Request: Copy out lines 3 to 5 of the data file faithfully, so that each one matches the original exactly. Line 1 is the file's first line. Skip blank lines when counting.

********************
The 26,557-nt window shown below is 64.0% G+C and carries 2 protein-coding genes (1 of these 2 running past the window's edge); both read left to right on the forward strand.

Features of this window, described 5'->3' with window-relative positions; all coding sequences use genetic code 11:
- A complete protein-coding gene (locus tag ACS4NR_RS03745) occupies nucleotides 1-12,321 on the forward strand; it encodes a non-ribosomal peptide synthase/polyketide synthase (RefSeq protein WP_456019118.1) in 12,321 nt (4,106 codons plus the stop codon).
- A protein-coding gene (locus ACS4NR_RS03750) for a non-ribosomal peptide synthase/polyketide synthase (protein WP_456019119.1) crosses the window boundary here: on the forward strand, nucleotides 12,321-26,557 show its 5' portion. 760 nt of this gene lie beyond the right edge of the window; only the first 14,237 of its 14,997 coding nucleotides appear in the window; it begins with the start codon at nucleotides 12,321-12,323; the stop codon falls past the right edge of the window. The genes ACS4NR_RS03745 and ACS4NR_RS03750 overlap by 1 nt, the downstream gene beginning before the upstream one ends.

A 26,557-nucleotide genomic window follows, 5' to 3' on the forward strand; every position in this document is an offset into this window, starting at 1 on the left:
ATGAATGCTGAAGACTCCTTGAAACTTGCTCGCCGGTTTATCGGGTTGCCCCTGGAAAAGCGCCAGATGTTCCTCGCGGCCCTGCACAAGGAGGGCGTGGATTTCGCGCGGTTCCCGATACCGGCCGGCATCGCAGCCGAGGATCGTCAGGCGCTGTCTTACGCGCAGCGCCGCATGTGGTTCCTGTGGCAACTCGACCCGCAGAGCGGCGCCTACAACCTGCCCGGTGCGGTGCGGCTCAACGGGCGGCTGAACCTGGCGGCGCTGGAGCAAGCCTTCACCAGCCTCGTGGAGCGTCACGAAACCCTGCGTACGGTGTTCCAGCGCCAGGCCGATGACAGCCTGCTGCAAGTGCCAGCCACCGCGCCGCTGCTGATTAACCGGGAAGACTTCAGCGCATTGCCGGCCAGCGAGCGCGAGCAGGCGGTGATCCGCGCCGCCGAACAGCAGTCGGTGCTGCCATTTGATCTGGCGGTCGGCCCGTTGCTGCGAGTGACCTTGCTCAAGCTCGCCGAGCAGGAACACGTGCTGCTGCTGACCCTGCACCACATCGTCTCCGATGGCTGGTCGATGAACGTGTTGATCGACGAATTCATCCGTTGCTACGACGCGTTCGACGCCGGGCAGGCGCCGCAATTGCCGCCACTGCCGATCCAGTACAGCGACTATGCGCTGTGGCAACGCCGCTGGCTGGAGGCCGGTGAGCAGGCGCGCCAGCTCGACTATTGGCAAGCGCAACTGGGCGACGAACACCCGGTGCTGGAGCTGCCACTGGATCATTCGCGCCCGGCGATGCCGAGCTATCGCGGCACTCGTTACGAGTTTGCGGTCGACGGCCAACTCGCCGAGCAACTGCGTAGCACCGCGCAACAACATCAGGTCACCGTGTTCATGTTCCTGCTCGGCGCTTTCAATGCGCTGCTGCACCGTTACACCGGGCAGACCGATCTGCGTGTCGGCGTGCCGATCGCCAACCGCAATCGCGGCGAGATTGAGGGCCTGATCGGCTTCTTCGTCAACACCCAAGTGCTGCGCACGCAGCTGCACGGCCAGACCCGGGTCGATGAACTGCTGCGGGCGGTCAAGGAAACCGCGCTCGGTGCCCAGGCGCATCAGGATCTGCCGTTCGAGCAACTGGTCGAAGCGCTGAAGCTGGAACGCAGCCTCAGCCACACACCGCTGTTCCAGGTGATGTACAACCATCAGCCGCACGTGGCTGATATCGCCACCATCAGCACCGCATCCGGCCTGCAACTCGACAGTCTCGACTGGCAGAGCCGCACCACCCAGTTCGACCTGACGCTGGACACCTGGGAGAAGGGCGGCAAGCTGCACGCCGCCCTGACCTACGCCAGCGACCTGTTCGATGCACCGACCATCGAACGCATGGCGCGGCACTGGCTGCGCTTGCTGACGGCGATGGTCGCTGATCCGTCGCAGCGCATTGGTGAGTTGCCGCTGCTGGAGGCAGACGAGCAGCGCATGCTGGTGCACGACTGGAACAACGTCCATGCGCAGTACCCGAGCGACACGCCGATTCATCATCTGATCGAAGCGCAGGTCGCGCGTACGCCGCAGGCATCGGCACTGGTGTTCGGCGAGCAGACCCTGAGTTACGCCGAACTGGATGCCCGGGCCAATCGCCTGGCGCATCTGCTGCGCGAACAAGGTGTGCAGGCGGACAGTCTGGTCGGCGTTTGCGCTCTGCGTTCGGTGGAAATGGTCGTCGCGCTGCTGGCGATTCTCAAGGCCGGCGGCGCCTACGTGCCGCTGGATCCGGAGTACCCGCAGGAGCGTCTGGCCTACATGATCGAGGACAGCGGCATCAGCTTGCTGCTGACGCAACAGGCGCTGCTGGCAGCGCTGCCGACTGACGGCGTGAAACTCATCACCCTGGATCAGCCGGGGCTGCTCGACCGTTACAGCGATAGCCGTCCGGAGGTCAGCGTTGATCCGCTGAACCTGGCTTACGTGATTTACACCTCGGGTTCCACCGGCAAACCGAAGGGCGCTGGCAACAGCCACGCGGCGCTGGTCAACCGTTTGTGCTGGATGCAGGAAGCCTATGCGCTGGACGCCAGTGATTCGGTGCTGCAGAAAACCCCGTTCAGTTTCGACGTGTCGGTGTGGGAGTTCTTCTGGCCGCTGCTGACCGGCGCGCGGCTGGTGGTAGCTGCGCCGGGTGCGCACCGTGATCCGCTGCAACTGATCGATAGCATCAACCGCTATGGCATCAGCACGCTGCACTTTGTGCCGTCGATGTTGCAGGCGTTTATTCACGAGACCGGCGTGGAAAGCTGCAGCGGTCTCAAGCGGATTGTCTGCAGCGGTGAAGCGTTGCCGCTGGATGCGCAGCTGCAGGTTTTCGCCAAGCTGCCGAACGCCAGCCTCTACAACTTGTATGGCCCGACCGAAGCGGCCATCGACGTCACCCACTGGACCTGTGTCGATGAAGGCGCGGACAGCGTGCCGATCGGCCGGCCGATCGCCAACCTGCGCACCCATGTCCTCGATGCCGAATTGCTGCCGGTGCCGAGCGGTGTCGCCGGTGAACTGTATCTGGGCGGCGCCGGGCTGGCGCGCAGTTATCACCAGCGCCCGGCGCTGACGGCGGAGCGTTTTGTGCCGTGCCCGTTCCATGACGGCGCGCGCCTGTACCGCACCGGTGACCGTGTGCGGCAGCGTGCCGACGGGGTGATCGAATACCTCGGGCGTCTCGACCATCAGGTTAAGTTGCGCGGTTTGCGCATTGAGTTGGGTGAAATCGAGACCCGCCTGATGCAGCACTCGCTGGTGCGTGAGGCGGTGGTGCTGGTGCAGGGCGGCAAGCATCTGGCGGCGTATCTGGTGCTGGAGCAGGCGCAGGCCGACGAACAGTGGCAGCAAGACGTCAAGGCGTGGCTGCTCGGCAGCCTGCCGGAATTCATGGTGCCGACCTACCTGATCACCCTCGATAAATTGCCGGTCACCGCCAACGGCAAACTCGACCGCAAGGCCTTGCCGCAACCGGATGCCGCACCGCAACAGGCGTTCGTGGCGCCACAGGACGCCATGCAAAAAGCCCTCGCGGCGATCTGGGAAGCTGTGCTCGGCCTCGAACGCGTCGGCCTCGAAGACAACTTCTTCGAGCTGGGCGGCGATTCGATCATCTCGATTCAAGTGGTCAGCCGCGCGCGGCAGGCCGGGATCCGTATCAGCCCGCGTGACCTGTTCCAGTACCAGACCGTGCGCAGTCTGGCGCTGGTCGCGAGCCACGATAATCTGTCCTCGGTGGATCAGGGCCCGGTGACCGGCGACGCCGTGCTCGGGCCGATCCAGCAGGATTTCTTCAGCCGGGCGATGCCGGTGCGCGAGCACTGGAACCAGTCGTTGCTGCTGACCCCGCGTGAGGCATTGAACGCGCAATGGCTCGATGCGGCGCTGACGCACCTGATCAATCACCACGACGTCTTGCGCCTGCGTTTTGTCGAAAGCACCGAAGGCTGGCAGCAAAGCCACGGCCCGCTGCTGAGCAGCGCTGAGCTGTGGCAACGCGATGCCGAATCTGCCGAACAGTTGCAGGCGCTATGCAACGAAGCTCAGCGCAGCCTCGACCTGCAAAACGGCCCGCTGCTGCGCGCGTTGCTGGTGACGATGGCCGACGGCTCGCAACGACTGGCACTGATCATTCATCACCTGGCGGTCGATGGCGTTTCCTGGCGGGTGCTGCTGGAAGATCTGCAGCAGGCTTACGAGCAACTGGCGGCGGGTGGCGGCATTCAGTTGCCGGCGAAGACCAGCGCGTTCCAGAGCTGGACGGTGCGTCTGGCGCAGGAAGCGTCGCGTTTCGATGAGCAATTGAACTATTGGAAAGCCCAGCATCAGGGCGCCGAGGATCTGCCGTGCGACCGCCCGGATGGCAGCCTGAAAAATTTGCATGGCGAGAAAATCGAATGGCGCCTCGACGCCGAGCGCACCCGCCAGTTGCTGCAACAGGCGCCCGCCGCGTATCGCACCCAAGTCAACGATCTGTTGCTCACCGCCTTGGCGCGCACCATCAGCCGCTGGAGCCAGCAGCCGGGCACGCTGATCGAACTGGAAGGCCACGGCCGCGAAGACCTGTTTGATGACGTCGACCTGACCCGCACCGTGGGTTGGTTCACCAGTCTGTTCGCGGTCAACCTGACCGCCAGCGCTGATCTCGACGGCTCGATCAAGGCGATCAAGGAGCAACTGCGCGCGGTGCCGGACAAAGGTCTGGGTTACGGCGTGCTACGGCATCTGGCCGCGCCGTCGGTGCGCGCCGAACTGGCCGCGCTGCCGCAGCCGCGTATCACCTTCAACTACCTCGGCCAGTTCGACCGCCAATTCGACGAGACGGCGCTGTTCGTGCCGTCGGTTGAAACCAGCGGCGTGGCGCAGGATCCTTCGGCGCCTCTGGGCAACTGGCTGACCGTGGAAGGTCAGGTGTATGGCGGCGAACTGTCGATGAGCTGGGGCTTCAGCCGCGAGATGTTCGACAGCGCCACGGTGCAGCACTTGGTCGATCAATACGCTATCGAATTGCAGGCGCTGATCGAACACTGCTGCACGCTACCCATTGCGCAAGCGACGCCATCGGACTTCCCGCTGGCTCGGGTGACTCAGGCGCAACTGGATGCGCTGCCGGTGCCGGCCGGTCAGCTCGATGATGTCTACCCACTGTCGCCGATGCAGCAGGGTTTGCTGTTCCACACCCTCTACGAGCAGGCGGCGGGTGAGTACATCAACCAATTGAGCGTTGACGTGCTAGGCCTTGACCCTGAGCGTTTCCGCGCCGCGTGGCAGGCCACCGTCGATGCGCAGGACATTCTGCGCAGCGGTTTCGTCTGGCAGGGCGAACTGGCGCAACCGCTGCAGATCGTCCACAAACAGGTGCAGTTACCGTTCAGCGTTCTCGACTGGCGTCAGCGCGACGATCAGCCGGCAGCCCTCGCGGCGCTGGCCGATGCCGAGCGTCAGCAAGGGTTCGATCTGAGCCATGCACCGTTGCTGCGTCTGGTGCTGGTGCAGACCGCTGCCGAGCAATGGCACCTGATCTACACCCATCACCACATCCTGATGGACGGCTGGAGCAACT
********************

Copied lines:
- A complete protein-coding gene (locus tag ACS4NR_RS03745) occupies nucleotides 1-12,321 on the forward strand; it encodes a non-ribosomal peptide synthase/polyketide synthase (RefSeq protein WP_456019118.1) in 12,321 nt (4,106 codons plus the stop codon).
- A protein-coding gene (locus ACS4NR_RS03750) for a non-ribosomal peptide synthase/polyketide synthase (protein WP_456019119.1) crosses the window boundary here: on the forward strand, nucleotides 12,321-26,557 show its 5' portion. 760 nt of this gene lie beyond the right edge of the window; only the first 14,237 of its 14,997 coding nucleotides appear in the window; it begins with the start codon at nucleotides 12,321-12,323; the stop codon falls past the right edge of the window. The genes ACS4NR_RS03745 and ACS4NR_RS03750 overlap by 1 nt, the downstream gene beginning before the upstream one ends.

A 26,557-nucleotide genomic window follows, 5' to 3' on the forward strand; every position in this document is an offset into this window, starting at 1 on the left: